|Sky-Watcher High Precision EQ8 Equatorial Mount w/ SynScan, GPS & Portable Pier [BD180601]|
Description: Sale ends June 30th
About the Sky-Watcher High Precision EQ8 Equatorial Mount w/ SynScan, GPS & Portable Pier...
The Sky-Watcher EQ8 High Precision EQ Mount is pier stand - based. It comes with SynScan hand hand controller, 2x10kg counterweights and GPS, with a payload of 50kg. The patented Freedom Find (dual-encoder) technolgy allows the telescope to be moved manually whenever the user wishes - but with no need for re-alignment!
The Sky-Watcher EQ8 High Precision EQ Mount is equipped with auxiliary encoders on both the R.A. axis and Dec. axis. Therefore, the mount can keep tracking its current position even when a user unlocks the clutches and rotates the mount in R.A. axis and Dec. axis manually. With this feature, a user can manually operate the mount anytime without worrying about losing the mount''s alignment status. When the user wants to operate the mount with the SynScan hand control again, no alignment is required and all that is needed to be done is to re-lock the clutches. This feature can be enabled or disabled on the SynScan hand controller.
The Sky-Watcher EQ8 High Precision EQ Mount is equipped with an index on its R.A. worm thus the motor controller can keep tracking the current position of the worm. After a proper PEC training routine, in which the training data is stored in the motor controller permanently, a user can start the periodic error correction (PEC) at any time to improve the tracking performance for short focal length astrophotography. A training process is not required in the next observing session (assuming that the polar alignment is always accurate), thus this is a Permanent Period Error Correction (PPEC). A user can train the mount with manual guiding or auto-guiding. For detailed instructions,
The Sky-Watcher EQ8 High Precision EQ Mount is equipped with a SNAP port which can control the shutter release of a camera. Working with the SynScan hand control''s Camera Control function, a user can take batch exposures when doing astrophotography. Up to 8 groups of "Exposure-time & Frames" combinations can be set on the SynScan hand controller. For detailed information, refer to the SynScan hand control''s instruction manual.
The Sky-Watcher EQ8 High Precision EQ Mount is equipped with two home position sensors. Working with the SynScan hand controller, the mount can be placed to the same home position after turning on the power. For detailed information, refer to the SynScan hand control''s instruction manual.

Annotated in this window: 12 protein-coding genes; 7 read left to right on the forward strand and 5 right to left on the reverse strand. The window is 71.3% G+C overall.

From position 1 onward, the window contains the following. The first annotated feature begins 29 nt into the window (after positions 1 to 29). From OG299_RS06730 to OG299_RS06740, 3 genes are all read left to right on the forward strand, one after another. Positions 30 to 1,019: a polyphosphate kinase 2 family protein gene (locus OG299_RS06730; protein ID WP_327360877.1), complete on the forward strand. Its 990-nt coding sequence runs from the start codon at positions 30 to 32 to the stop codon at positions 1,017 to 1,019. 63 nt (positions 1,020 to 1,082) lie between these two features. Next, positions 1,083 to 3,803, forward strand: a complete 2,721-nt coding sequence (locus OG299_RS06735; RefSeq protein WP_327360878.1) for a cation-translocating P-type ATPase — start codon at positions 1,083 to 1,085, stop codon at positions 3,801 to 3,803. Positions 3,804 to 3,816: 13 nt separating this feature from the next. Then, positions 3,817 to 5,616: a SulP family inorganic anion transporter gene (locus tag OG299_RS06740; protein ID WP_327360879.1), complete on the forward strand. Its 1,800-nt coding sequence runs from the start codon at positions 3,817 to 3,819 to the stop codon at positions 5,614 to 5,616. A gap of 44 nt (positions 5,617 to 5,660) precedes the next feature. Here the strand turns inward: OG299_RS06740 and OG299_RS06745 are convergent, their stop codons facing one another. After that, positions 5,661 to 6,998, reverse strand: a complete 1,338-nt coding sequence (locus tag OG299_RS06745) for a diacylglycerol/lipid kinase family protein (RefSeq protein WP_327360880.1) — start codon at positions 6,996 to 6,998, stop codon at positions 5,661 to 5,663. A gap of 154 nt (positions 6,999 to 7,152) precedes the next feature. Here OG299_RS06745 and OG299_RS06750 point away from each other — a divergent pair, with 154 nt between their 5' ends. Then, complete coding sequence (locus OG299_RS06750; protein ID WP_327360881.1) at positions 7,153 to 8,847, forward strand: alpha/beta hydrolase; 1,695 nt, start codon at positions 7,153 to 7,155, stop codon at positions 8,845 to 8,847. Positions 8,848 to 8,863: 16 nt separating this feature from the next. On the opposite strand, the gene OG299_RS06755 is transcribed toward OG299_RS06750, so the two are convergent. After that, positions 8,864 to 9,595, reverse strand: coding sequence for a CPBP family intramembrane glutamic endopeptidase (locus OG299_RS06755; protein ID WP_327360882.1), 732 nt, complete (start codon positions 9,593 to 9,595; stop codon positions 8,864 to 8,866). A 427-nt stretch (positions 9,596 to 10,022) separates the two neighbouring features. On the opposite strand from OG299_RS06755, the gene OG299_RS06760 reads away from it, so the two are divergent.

Sky-Watcher High Precision EQ8 Equatorial Mount w/ SynScan, GPS & Portable Pier Features...
Sky-Watcher High Precision EQ8 Equatorial Mount w/ SynScan, GPS & Portable Pier Specifications...
Mount Type: German Equatorial
Counter Weight: 2x10 kg
Motor Drive: 0.9 deg Hybrid Stepper Motor
GoTo: SynScan hand controller
Tripod Height: Pier Stand
Tripod Weight: 29.4 kg
Shipping Weight: 29.4kg+20kg+11kg
Shipping Carton Dimensions: 98x48x50 cm3; 66x61x71 cm3; 24x13x26 cm3
Power Supply: DC11-16v 4A
Payload Capacity: 50 kg
Tracking Modes: EQ, Freedom Find (dual-encoder)
Tracking Rates: sidereal, solar rate, lunar rate
Slewing Speed: Maximum 3.3 degrees/second
Guiding Speed: 0.125x, 0.25x, 0.5x, 0.75x, 1x
Sky-Watcher Product Number: BD180601
"For the last 4 months I have been using the fairly new SkyWatcher AZ-EQ6 mount for my Explore 152-mm apo refractor, and it does a very good job for a portable mount. Since I am now putting heavy lenses on the telescope, and will soon by adding a parallel optical tube, it was recommended to me that I consider the even newer and much heavier duty SkyWatcher EQ8.
I picked up the new mount yesterday from Ray Khan''s shop (very good service, BTW) and took it up to our cottage in Muskoka late yesterday afternoon, hoping to have enough time to unpack it and set it up for use last night.
The EQ8 is massive. For a guy who bought his first scope 43 years ago and is not quite as young as he used to be, I would say that it is almost at the limit of portability. The equatorial head alone weighs as much as the entire AZ-EQ6 mount, but the heavy duty handles make it a lot easier to pick up and set down precisely on the tripod pier.
The mount is quite easy to put in the car and quick to assemble in the field. Once I got up to my dark site in Algonquin (290 road km north of Toronto), I had the mount unpacked, set up and polar aligned, and the scope and camera mounted and ready to shoot, in about 35 minutes - even before twilight ended. The polar scope is not like most others; it does not fit into a hole in the polar axis; rather, it attaches to the equatorial head on a heavy gauge bar and hangs off the side of the head, and can be removed quickly with two Allen screws. In spite of the unusual design, polar alignment is easy and quite accurate. I am still hand guiding the old-fashioned way for now, and during a 15-minute exposure of M31, there was NO drift that I could discern in either RA or declination at 120x guiding power.
I must say that this is a serious astrophotography mount. With the refractor and a heavy 400 mm lens and camera body mounted on top, I had to use only one of the two supplied counterweights, and it was only half-way down the counterweight shaft! Clearly this mount can handle its advertised 50 kg payload capacity. Now, it''s not cheap - it comes in at almost exactly twice the price of the AZ-EQ6, but already I have no doubt that it is worth the price." --Michael Watson, Royal Astronomical Society of Canada, Toronto, Ontario.
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